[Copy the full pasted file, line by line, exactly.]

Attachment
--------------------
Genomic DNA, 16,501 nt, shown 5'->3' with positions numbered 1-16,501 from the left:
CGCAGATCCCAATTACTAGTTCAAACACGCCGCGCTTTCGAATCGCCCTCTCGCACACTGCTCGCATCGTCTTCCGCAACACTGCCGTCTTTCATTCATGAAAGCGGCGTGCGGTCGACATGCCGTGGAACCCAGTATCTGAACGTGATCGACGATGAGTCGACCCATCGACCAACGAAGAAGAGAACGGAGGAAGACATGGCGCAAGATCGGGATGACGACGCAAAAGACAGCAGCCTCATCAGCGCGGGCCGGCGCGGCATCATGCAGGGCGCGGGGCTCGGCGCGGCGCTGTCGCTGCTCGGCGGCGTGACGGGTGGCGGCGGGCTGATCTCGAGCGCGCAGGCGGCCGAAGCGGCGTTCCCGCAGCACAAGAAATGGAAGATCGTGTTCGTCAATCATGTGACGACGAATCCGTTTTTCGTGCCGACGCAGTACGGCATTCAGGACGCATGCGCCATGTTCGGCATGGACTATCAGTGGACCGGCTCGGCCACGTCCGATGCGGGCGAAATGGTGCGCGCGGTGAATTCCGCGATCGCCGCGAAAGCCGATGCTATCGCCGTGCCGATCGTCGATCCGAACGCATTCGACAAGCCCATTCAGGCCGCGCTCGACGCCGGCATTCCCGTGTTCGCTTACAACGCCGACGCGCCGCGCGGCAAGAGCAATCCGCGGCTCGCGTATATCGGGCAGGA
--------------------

Genomic DNA, 16,501 nt, shown 5'->3' with positions numbered 1-16,501 from the left:
CGCAGATCCCAATTACTAGTTCAAACACGCCGCGCTTTCGAATCGCCCTCTCGCACACTGCTCGCATCGTCTTCCGCAACACTGCCGTCTTTCATTCATGAAAGCGGCGTGCGGTCGACATGCCGTGGAACCCAGTATCTGAACGTGATCGACGATGAGTCGACCCATCGACCAACGAAGAAGAGAACGGAGGAAGACATGGCGCAAGATCGGGATGACGACGCAAAAGACAGCAGCCTCATCAGCGCGGGCCGGCGCGGCATCATGCAGGGCGCGGGGCTCGGCGCGGCGCTGTCGCTGCTCGGCGGCGTGACGGGTGGCGGCGGGCTGATCTCGAGCGCGCAGGCGGCCGAAGCGGCGTTCCCGCAGCACAAGAAATGGAAGATCGTGTTCGTCAATCATGTGACGACGAATCCGTTTTTCGTGCCGACGCAGTACGGCATTCAGGACGCATGCGCCATGTTCGGCATGGACTATCAGTGGACCGGCTCGGCCACGTCCGATGCGGGCGAAATGGTGCGCGCGGTGAATTCCGCGATCGCCGCGAAAGCCGATGCTATCGCCGTGCCGATCGTCGATCCGAACGCATTCGACAAGCCCATTCAGGCCGCGCTCGACGCCGGCATTCCCGTGTTCGCTTACAACGCCGACGCGCCGCGCGGCAAGAGCAATCCGCGGCTCGCGTATATCGGGCAGGA